Monday, January 5, 2009

Let Me Be, By The Tarn

This first poem is whimsy, but not quite...It is a true story about a real t-shirt and dead straight honest all the way up to the bus. But even that is true enough in its way. I joke sometimes that I was let off here on this planet by mistake, have been waiting a really long time for the bus back home to arrive.

Let Me Be

My best black T-shirt
Got too many holes to wear.
I threw it away.

This shirt said, small print,
“Just visiting this planet”
Oh yes, that be me!

Now I wear the holes instead.

Waiting for the bus to come
I wonder why you stare
As if I was bug-eyed, green.


A tarn (or corrie loch) is a mountain lake or pool, formed in a cirque excavated by a glacier. A moraine may form a natural dam below a tarn. [1] A corrie may be called a cirque. The word is derived from the Old Norse word tjörn meaning pond.

I know this word from playing Scrabble a long long time ago.

A few years back I had a lover named Frances who loved the outdoors, so we went on a vacation into the Canadian Rockies, Lake Louise, Banf, Jasper, Maligne Lake, and up in the mountains all over the place there. I saw more than one tarn, but one in particular was just way cool and the glacier above looked for all the world like the back of an angel spread out face down on the rocks above. This was Mt. Edith Cavell and the glacier is called the Angel Glacier. You approach through a devastated landscape left behind by the retreating glacier. Just amazing.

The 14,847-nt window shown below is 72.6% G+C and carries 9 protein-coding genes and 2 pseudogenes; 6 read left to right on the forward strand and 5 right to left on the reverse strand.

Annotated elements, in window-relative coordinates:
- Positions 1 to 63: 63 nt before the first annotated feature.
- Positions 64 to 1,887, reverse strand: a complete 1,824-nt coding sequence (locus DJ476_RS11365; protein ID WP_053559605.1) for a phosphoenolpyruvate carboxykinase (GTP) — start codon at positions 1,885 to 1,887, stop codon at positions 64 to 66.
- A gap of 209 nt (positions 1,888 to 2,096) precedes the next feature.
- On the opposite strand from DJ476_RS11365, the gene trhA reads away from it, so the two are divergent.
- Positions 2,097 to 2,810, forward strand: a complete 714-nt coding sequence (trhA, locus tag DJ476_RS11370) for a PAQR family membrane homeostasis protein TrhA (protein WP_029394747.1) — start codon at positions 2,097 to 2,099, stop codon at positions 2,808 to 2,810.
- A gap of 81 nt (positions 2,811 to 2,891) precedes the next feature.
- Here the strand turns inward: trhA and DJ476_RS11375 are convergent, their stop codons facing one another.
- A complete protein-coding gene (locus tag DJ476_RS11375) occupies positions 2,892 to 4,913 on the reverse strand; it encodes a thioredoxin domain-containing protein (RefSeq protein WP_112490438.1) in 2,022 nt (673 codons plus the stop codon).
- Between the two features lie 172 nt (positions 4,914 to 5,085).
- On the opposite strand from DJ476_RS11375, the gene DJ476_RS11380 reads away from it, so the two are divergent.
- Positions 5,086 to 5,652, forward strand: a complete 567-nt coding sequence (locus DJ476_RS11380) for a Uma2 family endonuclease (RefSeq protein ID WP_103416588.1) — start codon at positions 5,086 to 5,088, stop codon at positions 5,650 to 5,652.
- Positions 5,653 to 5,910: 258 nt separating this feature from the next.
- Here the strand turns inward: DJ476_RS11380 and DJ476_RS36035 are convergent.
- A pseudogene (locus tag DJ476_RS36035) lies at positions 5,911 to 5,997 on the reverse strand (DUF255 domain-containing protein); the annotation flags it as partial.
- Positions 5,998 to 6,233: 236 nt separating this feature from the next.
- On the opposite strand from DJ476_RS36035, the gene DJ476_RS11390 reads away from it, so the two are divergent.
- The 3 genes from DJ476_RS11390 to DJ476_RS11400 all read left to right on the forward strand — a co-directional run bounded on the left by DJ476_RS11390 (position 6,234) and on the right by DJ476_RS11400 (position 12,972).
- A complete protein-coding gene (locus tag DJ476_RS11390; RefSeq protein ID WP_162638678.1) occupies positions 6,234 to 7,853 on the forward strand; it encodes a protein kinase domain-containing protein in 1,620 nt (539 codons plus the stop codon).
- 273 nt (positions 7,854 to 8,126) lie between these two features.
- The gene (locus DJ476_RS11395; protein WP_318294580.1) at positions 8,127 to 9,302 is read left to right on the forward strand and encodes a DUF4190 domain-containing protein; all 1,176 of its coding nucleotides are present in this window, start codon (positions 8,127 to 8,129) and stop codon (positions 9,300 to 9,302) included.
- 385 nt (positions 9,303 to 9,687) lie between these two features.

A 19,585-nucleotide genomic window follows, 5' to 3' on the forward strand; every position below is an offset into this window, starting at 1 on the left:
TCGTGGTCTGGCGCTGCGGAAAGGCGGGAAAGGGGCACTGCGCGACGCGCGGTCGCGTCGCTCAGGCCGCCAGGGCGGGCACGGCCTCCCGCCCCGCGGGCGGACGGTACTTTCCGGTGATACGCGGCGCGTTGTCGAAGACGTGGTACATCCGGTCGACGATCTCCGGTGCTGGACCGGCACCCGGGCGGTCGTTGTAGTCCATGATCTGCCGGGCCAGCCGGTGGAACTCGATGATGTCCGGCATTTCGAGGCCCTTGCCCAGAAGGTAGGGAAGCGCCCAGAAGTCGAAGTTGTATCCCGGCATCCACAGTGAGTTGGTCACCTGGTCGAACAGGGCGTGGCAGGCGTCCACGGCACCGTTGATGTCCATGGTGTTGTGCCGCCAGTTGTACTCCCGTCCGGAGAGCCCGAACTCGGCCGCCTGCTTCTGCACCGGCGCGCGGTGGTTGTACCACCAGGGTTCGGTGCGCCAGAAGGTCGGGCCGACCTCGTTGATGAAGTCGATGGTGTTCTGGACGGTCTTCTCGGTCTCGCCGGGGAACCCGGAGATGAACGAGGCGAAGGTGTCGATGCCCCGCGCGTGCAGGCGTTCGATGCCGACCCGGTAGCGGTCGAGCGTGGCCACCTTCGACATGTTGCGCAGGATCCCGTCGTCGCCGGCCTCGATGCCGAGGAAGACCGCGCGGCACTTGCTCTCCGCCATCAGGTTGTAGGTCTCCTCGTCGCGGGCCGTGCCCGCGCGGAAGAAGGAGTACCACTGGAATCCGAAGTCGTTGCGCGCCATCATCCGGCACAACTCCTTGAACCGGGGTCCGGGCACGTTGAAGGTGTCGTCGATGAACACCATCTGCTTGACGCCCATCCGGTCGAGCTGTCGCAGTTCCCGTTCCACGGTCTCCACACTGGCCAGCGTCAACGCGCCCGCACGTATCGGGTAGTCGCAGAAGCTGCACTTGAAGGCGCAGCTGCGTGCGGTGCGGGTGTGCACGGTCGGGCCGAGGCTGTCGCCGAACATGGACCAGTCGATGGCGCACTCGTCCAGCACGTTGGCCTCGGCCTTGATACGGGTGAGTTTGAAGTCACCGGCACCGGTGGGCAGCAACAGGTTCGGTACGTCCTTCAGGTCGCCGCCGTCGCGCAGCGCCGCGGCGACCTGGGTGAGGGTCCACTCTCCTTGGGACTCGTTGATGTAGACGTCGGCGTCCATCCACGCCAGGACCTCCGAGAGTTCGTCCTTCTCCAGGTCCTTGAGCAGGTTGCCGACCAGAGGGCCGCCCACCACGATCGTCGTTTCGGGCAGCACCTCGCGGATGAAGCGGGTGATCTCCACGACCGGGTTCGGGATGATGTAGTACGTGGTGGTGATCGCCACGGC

By The Tarn

Do not drink water
From milky powder blue skies.
Don't fall in either.

Walk along the cold blue bank
And marvel at what ice does.

And think glacially,
Think slow and steady, like ice
Making long valleys.


  1. Banff, Jasper - the foothills of heaven. Here's one of those tarns of ineffable blue.

  2. Robin, of course it is - it's where I wrote that Tarn poem. But I was thinking about a much smaller pond sized tarn, just like the etymology suggests and that's what is at Edith Cavell.

    The approach is perhaps the strangest landscape I have ever been in, almost like a strip mine, but old, and with forest trying to come back, nothing quite level, hilly higher than 8-10 feet, but averaging to a gentle up slope back toward the final moraines and the cirque behind, with the Angel Glacier above. The water an even milkier blue than your photo. The landscape was not at all majestic, not like your photo, but devastated, a war zone between forest and ice, not yet enough actual soil for all the rock and gravel and sand.

    My dominant emotion, oddly was sadness for the ice losing itself like that. The ice retreat is ancient, older than this century anyway.

  3. We hiked up one of those moraine fields too, to a pool beneath the glacier but I don't remember the name. Don't think it was Edith Cavell, but truly an alien landscape as you describe. I felt very at home there. ;-)


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